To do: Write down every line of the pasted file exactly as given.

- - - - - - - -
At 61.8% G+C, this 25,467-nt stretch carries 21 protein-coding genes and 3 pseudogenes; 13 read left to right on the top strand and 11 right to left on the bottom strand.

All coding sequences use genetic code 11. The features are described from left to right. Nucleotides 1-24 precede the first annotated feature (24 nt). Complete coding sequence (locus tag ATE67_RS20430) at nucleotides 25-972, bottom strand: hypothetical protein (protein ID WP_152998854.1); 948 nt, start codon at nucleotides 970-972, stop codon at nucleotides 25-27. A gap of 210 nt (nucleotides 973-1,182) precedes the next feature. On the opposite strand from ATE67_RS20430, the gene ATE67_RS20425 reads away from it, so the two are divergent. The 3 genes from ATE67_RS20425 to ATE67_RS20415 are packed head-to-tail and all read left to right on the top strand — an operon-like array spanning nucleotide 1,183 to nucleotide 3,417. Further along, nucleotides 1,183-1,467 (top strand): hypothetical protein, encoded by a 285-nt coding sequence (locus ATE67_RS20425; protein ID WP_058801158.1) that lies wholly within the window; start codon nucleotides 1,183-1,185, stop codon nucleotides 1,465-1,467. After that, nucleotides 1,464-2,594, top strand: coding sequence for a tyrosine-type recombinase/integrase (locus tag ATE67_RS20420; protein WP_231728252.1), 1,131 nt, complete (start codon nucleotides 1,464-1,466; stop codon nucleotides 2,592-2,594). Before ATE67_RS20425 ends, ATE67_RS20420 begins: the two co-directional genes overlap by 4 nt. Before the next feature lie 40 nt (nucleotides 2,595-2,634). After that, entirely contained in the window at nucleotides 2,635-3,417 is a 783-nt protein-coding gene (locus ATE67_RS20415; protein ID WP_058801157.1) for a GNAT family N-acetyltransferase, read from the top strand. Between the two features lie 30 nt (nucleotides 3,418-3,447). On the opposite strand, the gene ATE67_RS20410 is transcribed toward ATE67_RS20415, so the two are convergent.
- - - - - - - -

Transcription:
At 61.8% G+C, this 25,467-nt stretch carries 21 protein-coding genes and 3 pseudogenes; 13 read left to right on the top strand and 11 right to left on the bottom strand.

All coding sequences use genetic code 11. The features are described from left to right. Nucleotides 1-24 precede the first annotated feature (24 nt). Complete coding sequence (locus tag ATE67_RS20430) at nucleotides 25-972, bottom strand: hypothetical protein (protein ID WP_152998854.1); 948 nt, start codon at nucleotides 970-972, stop codon at nucleotides 25-27. A gap of 210 nt (nucleotides 973-1,182) precedes the next feature. On the opposite strand from ATE67_RS20430, the gene ATE67_RS20425 reads away from it, so the two are divergent. The 3 genes from ATE67_RS20425 to ATE67_RS20415 are packed head-to-tail and all read left to right on the top strand — an operon-like array spanning nucleotide 1,183 to nucleotide 3,417. Further along, nucleotides 1,183-1,467 (top strand): hypothetical protein, encoded by a 285-nt coding sequence (locus ATE67_RS20425; protein ID WP_058801158.1) that lies wholly within the window; start codon nucleotides 1,183-1,185, stop codon nucleotides 1,465-1,467. After that, nucleotides 1,464-2,594, top strand: coding sequence for a tyrosine-type recombinase/integrase (locus tag ATE67_RS20420; protein WP_231728252.1), 1,131 nt, complete (start codon nucleotides 1,464-1,466; stop codon nucleotides 2,592-2,594). Before ATE67_RS20425 ends, ATE67_RS20420 begins: the two co-directional genes overlap by 4 nt. Before the next feature lie 40 nt (nucleotides 2,595-2,634). After that, entirely contained in the window at nucleotides 2,635-3,417 is a 783-nt protein-coding gene (locus ATE67_RS20415; protein ID WP_058801157.1) for a GNAT family N-acetyltransferase, read from the top strand. Between the two features lie 30 nt (nucleotides 3,418-3,447). On the opposite strand, the gene ATE67_RS20410 is transcribed toward ATE67_RS20415, so the two are convergent.